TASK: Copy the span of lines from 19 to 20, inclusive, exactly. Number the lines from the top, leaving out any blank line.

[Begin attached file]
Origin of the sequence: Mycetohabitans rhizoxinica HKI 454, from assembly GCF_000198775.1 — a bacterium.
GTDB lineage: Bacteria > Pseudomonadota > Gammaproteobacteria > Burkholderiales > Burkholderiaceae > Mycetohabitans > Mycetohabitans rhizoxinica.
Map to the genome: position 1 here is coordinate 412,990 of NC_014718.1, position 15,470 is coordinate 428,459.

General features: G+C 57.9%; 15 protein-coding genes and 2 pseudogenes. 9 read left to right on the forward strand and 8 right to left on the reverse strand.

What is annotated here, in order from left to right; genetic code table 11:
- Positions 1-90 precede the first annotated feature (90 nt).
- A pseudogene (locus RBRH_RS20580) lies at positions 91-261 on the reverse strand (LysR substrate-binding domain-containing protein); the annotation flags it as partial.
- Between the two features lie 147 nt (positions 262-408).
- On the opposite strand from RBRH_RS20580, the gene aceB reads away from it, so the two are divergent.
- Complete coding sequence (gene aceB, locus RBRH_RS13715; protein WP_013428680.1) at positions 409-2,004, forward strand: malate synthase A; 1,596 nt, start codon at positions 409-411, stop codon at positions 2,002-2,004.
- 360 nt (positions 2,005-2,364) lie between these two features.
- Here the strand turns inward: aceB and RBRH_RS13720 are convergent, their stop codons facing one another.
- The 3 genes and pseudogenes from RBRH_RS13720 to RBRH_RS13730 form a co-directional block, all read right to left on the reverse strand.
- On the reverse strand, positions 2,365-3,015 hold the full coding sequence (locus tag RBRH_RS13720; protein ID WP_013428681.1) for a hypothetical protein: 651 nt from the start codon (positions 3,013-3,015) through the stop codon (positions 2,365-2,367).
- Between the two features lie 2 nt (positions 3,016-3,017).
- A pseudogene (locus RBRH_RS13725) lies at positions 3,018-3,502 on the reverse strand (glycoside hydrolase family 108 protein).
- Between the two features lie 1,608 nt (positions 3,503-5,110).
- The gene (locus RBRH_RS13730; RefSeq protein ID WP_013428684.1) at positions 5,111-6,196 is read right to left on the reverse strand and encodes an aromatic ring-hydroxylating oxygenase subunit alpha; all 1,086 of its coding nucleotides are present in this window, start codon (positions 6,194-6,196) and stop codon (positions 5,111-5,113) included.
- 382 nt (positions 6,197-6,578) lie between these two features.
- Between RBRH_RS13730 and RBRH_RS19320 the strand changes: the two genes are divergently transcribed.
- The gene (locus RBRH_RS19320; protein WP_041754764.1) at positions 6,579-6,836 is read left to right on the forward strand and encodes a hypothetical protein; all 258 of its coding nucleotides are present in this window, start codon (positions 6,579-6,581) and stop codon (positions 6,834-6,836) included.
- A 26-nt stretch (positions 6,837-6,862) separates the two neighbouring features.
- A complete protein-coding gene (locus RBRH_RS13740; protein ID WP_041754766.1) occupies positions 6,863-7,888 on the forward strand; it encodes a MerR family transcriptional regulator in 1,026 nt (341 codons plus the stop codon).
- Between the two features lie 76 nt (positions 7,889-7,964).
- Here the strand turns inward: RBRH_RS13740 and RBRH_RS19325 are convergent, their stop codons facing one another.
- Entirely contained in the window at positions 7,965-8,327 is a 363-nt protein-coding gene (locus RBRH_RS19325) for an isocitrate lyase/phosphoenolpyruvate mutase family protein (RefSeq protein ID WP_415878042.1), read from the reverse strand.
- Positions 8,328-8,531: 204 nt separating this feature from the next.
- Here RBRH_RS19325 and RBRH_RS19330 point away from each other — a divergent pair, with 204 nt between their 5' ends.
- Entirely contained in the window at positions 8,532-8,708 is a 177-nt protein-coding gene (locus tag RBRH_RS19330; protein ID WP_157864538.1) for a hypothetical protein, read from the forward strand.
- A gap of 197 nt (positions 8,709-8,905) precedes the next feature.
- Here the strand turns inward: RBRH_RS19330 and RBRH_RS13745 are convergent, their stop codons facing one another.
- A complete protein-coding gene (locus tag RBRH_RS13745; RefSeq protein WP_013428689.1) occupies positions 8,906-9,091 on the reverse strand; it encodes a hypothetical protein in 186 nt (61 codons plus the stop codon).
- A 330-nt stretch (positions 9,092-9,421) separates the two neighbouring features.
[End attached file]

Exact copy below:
- 382 nt (positions 6,197-6,578) lie between these two features.
- Between RBRH_RS13730 and RBRH_RS19320 the strand changes: the two genes are divergently transcribed.